lived on every continent during
the Jurassic (205 million to 138 million years ago) and were extinct by the
end of the Cretaceous (65 million years ago). They
are the earliest vertebrates known to have evolved powered flight.
wings consisted of skin stretched between their bodies and long fourth
"fingers" of their "hands". Three additional much smaller fingers of
each hand had claws. They laid large
eggs. They were not dinosours.
Pterodactylus antiquus was the name given to the first group
of Pterodactyls found.
Pterodactylus means wing finger. It
the size of a crow. There were 29
pterodactyl species. One Pterodactyl species, the Pterodaustros,
had one thousand teeth.
Pterodactyls were of the order Pterosauria. Pterosaur sizes
varied widely. Nemicolopterus lived 120 million years ago and had a wingspan
of only 10 inches. Quetzalcoatlus, named for Aztec feathered serpent god
Quetzalcoatl was a toothless pterosaur with a long neck and a wingspan as
long as 36 feet and weighed 500 lbs. The wingspan
of the genus Hatzegopteryx is estimated to be as great as 40 feet!
They probably soared over long distances and may have even walked well..
The Pteranodons were descendants of the earlier
pterodactyls. They ate fish, crabs, mollusks, insects and also
scavenged, but had no teeth.
Pteranodons lived in Europe and North America during
the Cretaceous around 75 million years ago. They stood 6 feet tall and
had wingspans of over 20 feet, sometimes greater than 30 feet.
Rhamphorhynchus was a long-tailed pterosaur that lived
during the Jurassic. Fossils have been discovered in Europe and Africa.
Rhamphorhynchus forward pointing needle-like teeth, and its jaw with a
curved, sharp, beak-like tip lacking teeth, were suited for capturing and
eating fish and insects. It had a long tail had a diamond-shaped vane.
Another Pterodactyle, the Dimorphodon macronyx, lived in
Europe during the early Jurassic. It had a 4 feet wingspan, deep, wide
jaws and a long tail. The huge head and eyes of
Dimorphodon were disproportionately large compared to its body and could
lead one to believe it is a fabrication. It closely resembles many medieval
gargoyle statuary. Yet this Dimorphodon illustration is based on a number of
dimorphodon macronyx remains.
Some scientists believe that Dimorphodons climbed trees and
fed on insects and small lizards and may have scavenged fish from the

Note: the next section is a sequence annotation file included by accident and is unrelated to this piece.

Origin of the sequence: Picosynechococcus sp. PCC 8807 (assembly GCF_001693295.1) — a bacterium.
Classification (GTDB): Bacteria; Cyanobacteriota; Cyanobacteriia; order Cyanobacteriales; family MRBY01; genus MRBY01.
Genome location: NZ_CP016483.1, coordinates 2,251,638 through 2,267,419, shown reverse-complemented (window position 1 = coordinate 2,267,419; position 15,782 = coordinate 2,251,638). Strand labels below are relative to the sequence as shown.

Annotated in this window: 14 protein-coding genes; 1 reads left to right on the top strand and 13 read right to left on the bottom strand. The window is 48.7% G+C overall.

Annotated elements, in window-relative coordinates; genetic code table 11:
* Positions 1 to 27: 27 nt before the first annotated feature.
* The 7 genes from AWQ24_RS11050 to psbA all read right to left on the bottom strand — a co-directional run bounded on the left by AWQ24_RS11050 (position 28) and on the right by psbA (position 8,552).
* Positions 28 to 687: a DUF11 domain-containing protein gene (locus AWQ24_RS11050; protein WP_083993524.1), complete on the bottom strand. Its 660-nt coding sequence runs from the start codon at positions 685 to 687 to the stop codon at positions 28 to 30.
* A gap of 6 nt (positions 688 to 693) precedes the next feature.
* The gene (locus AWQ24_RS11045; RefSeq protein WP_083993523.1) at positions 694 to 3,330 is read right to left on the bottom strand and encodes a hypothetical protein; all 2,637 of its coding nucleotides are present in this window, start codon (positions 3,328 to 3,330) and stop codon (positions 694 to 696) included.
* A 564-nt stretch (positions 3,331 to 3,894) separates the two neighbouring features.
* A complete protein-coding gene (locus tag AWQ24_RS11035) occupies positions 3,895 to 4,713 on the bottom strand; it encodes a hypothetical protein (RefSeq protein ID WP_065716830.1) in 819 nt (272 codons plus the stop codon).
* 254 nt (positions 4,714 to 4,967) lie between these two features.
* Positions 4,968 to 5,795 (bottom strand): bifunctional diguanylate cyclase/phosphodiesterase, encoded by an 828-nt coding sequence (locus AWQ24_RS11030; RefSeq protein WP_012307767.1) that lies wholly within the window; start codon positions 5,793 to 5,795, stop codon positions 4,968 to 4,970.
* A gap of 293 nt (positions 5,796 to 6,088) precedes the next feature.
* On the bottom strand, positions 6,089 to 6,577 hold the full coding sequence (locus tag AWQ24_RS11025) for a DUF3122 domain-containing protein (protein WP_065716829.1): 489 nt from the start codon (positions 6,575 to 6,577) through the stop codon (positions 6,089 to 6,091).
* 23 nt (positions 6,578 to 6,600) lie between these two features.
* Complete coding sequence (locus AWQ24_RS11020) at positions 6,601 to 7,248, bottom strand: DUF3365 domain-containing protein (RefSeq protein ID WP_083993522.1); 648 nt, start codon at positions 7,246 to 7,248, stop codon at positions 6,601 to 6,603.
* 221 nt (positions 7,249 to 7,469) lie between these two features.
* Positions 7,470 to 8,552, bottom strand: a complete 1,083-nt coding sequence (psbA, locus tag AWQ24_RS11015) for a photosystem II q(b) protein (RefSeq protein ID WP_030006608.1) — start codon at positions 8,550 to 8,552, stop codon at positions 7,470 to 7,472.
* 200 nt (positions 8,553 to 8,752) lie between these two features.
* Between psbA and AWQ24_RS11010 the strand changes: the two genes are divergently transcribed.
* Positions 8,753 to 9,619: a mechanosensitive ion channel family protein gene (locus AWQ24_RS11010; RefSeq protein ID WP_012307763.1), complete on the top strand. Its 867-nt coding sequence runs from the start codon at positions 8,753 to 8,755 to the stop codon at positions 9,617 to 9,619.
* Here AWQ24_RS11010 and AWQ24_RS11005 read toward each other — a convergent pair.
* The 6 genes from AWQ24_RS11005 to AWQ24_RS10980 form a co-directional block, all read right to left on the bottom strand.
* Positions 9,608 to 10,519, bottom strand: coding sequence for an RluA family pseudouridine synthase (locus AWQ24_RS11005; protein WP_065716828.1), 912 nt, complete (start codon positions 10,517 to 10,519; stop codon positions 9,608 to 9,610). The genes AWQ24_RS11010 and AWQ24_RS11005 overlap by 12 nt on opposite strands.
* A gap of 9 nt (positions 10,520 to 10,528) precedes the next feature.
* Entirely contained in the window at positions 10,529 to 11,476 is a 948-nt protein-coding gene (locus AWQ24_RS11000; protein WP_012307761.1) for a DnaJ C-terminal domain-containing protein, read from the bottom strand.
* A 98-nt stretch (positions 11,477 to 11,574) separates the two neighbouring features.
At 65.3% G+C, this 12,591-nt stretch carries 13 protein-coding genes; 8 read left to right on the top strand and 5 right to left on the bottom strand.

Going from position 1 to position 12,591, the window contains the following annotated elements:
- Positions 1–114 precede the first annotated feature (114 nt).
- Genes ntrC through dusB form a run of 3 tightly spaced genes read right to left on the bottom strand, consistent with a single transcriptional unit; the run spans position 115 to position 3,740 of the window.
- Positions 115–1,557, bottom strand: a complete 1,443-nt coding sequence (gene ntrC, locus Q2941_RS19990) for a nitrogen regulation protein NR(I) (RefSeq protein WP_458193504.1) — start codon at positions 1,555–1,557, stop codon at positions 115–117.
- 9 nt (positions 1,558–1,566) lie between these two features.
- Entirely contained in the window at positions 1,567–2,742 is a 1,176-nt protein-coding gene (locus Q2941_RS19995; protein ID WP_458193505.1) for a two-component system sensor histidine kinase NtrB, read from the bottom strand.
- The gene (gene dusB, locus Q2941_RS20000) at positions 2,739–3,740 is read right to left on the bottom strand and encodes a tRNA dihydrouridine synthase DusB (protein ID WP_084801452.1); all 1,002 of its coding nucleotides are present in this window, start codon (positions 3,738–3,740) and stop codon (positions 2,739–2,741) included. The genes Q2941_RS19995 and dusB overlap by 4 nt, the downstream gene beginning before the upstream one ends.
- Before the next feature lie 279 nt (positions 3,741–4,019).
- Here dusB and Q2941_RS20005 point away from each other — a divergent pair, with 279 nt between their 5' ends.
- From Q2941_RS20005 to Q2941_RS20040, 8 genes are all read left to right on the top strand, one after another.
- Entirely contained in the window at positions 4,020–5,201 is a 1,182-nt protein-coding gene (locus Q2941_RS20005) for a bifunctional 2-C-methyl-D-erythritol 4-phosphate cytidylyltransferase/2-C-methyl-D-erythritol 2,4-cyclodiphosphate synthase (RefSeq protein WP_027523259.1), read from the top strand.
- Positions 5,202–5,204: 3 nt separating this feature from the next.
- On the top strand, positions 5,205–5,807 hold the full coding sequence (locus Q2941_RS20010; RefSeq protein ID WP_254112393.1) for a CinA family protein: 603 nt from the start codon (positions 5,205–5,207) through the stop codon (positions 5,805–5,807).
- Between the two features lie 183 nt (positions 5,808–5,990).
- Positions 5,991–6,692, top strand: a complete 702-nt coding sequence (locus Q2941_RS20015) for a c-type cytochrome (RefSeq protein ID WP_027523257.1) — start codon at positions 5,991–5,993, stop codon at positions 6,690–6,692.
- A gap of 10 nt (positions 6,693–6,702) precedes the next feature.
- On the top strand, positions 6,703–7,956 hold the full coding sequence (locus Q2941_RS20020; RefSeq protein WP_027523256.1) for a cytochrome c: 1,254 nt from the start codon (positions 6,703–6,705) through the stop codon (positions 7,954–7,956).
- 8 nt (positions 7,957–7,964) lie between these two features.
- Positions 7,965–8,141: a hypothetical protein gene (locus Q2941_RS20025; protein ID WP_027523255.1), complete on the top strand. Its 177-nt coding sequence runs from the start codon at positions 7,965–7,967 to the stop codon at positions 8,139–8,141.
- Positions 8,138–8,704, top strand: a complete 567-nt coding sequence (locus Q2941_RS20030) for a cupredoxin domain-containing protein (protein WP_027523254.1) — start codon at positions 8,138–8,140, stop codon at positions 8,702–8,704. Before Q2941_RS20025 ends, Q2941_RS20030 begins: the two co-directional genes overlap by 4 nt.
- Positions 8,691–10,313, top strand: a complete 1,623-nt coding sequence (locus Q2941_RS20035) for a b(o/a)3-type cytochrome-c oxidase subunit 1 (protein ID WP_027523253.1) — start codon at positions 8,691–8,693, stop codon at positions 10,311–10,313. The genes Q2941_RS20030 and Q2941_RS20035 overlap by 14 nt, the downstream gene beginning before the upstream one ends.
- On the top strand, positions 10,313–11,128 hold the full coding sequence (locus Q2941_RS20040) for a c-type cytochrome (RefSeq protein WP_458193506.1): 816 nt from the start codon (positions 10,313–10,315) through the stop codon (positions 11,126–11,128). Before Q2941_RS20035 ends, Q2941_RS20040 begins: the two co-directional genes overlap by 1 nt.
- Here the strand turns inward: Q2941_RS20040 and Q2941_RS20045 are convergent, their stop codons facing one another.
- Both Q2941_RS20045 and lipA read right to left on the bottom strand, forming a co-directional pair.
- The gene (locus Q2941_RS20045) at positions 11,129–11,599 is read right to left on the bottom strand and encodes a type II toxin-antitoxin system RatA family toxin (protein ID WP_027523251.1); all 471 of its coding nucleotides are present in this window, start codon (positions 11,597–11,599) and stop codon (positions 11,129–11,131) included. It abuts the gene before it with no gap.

ancient shorelines. They could walk well and the first three fingers of each
hand were well developed and had large claws.
Dimorphodon lived on the tropical islands of the Jurassic
sea during the early Jurassic Period around 200 million to 176 million years
ago. It had two types of teeth in its jaw, longer teeth in front likely for
snagging fish and shorter teeth in back, probably for chewing.
Cycnorhamphus is another of the incredible pterodactyls that
lived in present day France and Germany during the Late Jurassic around 150
million years ago. It had a wingspan of more than 6 feet. Its robust skull
and long beak with teeth only near the end tip of its jaws were likely an
adaptation for digging its beak into the mud and foraging for invertebrates
Early Pteranodon drawing
Rhamphorhynchus, one of the first
vertebrates to fly, was an early pterosaur in Africa and Europe in the late
Jurassic around 150 million years ago. They ranged in size, the
largest having a wingspan of almost 6 feet. It had a large head, a
long neck, long jaws with outward pointing teeth, a
throat pouch, small legs and a long tail with a diamond shaped flap. It
likely hunted or scavenged for fish. Their fossils are often found
near ancient seabeds.
The Dimorphodon, lived in Europe during the early Jurassic.
It had a large breastbone and a large crest on the humerus to which the
powerful flight muscles were attached. Thin skin membranes stretched from
the fourth fingers along the abedomen to the legs and a diamond-shaped flap
at the end of its long tail, added stability. It had a 4 foot wingspan. The
few Dimorphodon fossils which have been found show large voids in its skull
which lightened its huge head. It was well suited for flapping, powered
Pterodactylus spectabilis was the first
Pterdactyl to be identified as a flying reptile. Fossil remains have been
found in Europe and Africa. It was a carnivore that likely ate fish and
other small animals. Its wings were formed by a skin and muscle membrane
stretching between its abdomen, fingers and hind legs. Amazingly, specimens
have been discovered with fairly well preserved soft tissue which aided
accurate knowledge of the species' anatomy.
This strange image of Scaphognathus
is from an early, 100 year old drawing based on limited information. Even
today, only a few specimens have been found.
Scaphognathus, was a short-tailed pterodactyloid pterosaur
that lived around Germany about 150 million years ago during the Jurassic.
It was originally
misidentified as Pterodactylus crassirostris from
a fossil first discovered in 1831 in what is called the Solnhofen limestone
in the German state of Bavaria. During the late Jurassic it was an
archipelago adjacent to the Tethys Sea, which was habitat for many now extinct
animals the fossils of which are discovered and studied today.